Activities & Experiences

Ehime’s Top Attractions: The Must-Sees of the Chuyo, Toyo, and Nanyo Regions

LAST UPDATED Apr 1, 2024

Ehime Prefecture encompasses three distinct regions, each offering a variety of experiences and attractions. At the heart of Ehime is Chuyo, home to the capital Matsuyama. In addition to being an ideal base for exploring the prefecture, the city has some of Ehime’s most popular attractions, such as the ancient hot springs of Dogo Onsen and Matsuyama Castle, a leading example of seventeenth-century Japanese castle architecture.

To the northeast is Toyo, where you can enjoy the scenic Seto Inland Sea coastline and the Shimanami Kaido, an iconic cycling route connecting Ehime and Hiroshima via numerous small islands. In the southwest is Nanyo, where quaint castle towns and preserved historical buildings offer a nostalgic journey into their prosperous histories. Build ample time into your itinerary to experience these top attractions and make your own unique discoveries beyond them.

  • Chuyo: Discover the charms of Matsuyama

    Matsuyama is the capital and biggest city of Ehime, easy to access thanks to its international airport and ferry links with Kyushu and destinations on the Honshu main island. Dogo Onsen is one of its most popular attractions—a hot spring with a 3,000-year-old history, believed to be the oldest in Japan. Throughout the Dogo Onsen area, public bathhouses and footbaths offer abundant opportunities to soak in the rejuvenating waters. The main bathhouse, Dogo Onsen Honkan, is said to have inspired the bathhouse depicted in Studio Ghibli’s acclaimed film, Spirited Away.

    A road behind Dogo Onsen Honkan, leads to Isaniwa Shrine, a striking vermillion building adorned with beautiful wood carvings and gold leaf gilding. The shrine is dedicated to Hachiman, the deity of war, and depictions of warriors and warfare are displayed in its hallways. Several Important Cultural Properties can be found on its grounds, such as its main hall and two-storied gate.

    Matsuyama Castle was built in the early seventeenth century and overlooks Matsuyama from a hilltop near the center of the city. It is one of twelve Japanese castles to have an original keep built before the end of the Edo period (1603–1867). The keep houses displays of artifacts and documents through which you can learn about the castle’s history. Climb the stairs to the top floor, and you will have sweeping views of downtown Matsuyama and the Seto Inland Sea.

  • Toyo: Cycling and island hopping

    Cyclotourism is a big draw for Ehime, which has dedicated routes and facilities to help cyclists make the most of their time in the prefecture. One of the best-known cycling routes in Japan is the Shimanami Kaido which runs between Imabari in Ehime and Onomichi in Hiroshima. The approximately 70 km route connects six islands in the Seto Inland Sea, affording spectacular views and the opportunity to slow down and enjoy island life.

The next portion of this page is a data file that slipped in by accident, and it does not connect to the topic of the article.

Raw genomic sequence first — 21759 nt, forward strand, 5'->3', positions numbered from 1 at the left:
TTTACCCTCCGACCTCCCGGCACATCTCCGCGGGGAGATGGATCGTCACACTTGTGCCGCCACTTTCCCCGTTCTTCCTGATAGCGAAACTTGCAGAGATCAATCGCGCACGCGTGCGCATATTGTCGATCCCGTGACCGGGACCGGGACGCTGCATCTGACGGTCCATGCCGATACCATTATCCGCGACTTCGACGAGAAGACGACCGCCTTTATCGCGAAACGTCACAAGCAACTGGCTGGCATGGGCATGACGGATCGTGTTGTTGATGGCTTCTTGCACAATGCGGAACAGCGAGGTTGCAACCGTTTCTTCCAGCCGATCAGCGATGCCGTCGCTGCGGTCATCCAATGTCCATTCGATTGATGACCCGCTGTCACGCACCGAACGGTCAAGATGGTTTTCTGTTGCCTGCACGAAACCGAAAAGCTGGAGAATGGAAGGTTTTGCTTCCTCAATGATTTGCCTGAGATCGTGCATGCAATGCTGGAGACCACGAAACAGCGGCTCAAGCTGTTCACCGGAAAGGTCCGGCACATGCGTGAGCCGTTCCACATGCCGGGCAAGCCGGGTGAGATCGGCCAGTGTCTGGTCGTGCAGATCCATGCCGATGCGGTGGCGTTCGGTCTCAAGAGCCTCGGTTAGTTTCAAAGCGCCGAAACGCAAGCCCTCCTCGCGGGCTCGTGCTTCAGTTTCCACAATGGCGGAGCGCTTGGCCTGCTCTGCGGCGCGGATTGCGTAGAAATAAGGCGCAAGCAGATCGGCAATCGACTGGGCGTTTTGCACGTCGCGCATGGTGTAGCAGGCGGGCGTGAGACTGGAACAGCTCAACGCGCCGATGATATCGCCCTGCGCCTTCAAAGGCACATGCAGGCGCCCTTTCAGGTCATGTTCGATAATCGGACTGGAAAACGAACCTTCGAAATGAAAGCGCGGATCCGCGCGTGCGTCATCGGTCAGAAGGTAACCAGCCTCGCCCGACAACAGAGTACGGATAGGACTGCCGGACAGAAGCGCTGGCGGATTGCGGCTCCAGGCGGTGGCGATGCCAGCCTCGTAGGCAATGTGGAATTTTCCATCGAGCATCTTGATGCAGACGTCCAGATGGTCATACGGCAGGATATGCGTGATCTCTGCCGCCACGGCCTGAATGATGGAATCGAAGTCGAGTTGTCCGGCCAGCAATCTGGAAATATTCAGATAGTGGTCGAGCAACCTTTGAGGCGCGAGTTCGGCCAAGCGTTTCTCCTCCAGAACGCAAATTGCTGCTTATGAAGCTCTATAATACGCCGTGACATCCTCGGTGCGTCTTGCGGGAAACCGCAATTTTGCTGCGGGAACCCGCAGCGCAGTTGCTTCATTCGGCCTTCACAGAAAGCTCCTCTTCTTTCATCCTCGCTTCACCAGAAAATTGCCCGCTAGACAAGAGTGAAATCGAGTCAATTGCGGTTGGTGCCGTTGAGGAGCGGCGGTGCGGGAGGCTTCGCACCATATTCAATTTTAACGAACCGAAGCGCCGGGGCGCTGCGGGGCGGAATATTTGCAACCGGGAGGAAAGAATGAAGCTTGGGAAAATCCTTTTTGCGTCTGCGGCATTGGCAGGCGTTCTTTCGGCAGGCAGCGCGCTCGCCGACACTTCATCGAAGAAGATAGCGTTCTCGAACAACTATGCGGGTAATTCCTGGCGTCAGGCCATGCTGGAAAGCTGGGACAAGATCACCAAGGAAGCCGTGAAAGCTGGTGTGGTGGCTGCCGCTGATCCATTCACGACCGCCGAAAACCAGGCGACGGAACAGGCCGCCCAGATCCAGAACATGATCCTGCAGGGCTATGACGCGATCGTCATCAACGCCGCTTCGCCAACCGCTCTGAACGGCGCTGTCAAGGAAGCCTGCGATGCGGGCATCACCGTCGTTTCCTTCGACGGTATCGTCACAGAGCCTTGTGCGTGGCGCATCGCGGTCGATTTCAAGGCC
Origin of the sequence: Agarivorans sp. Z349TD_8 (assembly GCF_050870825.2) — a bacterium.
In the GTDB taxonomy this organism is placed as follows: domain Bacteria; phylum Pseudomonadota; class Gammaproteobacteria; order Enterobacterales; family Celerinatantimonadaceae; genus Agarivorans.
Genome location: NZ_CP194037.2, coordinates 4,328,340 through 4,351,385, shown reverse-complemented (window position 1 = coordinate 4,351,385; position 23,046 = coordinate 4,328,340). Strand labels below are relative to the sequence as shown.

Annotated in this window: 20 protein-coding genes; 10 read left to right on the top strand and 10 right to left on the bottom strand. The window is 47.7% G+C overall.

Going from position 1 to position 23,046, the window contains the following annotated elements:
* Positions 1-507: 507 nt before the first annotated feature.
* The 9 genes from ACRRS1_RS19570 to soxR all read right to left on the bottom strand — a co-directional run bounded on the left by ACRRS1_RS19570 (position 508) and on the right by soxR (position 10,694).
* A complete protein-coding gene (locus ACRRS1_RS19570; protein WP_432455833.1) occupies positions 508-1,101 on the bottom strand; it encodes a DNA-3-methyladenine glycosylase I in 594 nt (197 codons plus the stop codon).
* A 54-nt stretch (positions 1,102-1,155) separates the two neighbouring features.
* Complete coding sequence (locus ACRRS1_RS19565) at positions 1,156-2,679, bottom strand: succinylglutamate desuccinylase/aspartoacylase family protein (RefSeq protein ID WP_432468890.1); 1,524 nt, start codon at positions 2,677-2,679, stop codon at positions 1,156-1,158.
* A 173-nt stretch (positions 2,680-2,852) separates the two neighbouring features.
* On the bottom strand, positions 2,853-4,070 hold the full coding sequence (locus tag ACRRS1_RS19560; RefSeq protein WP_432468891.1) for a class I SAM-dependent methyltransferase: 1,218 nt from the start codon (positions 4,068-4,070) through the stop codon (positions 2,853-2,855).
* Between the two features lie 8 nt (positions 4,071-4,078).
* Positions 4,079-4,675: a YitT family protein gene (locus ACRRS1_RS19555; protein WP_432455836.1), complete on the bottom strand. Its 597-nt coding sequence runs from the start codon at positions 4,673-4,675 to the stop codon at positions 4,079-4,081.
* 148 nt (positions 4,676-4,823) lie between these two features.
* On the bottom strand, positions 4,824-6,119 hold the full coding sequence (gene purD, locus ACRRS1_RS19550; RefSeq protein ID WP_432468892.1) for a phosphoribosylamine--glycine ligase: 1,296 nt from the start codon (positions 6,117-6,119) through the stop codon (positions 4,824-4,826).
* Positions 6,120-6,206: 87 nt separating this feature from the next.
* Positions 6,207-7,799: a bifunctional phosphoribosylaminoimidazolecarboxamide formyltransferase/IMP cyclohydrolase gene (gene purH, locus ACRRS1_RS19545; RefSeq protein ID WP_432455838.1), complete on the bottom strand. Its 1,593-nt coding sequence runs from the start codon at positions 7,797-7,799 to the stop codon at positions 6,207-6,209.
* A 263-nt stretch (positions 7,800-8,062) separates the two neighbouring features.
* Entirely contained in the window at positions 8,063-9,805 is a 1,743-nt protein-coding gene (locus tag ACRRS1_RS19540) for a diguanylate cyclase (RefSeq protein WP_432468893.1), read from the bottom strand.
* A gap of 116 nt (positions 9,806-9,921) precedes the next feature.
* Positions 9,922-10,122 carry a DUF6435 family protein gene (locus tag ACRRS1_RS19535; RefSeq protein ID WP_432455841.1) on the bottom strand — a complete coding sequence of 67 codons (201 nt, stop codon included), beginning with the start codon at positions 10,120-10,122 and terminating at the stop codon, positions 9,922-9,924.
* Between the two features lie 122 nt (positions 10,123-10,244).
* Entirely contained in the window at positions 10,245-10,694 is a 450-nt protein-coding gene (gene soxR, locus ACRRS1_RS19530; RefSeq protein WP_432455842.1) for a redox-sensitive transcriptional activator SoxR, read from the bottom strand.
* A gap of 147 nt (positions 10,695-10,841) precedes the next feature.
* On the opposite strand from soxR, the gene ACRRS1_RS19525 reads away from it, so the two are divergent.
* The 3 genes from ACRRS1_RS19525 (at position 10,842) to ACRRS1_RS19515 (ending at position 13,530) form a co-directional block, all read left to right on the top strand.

Walk or cycle the Kurushima Kaikyo Bridge, one of the world’s longest suspension bridges, connecting Oshima Island to Imabari. Walking along the pedestrian path, you might feel like you are floating above the Seto Inland Sea. Join a boat tour to see the bridge from below to fully appreciate its size. Tours also visit the famed tidal whirlpools of the Kurushima Strait.

    At the southernmost tip of Oshima Island, Kirosan Observatory Park has some of the best views along the Shimanami Kaido. Built over 300 m above sea level on Mt. Kirosan, the observatory affords views of the islands of the Seto Inland Sea and the bridges that connect them. It was designed by famed Japanese architect Kengo Kuma, to conform with the shape of the mountain rather than standing out on top of it as an observatory normally would.

  • Nanyo: Explore traditional townscapes and opulent gardens

    The town of Uchiko has a well-preserved historic district lined with buildings in styles from a span of almost 300 years, from the Edo period (1603–1867) to the Taisho era (1912–1926). Strolling past the chronologically varied architecture is like walking through history. The town had a thriving wax, silk, and washi trade, and many of the buildings reflect this heritage.

    Neighboring Uchiko to the south, Ozu is a picturesque castle town that has become a symbol of heritage preservation and revitalization efforts. Traditional and historical buildings including its castle have been given new life thanks to community-led conservation efforts. Experience Ozu’s history through cultural activities and stays at the restored Ozu Castle and renovated merchant houses.

    Take a pleasant stroll from Ozu Castle, through retro streets to Garyu Sanso, a luxurious riverside villa from the Meiji period (1868–1912). It was designed and built to blend seamlessly with the surrounding nature. The beautiful moss-covered grounds create a serene escape where time seems to slow. Admire the main building, which is a masterful take on traditional rural architecture, and gaze out across the Hijikawa River from the tea house, which is built on wooden supports set into the cliffside.

Related Tags
  • Walking & Hiking

  • Eastern Ehime (Toyo)

  • Museums & Galleries

  • Family Friendly

  • Hot Springs

  • Guided Tours

  • Cultural Heritage

  • Historic Sites & Monuments

  • Top Attractions

  • Sustainabilty & Conservation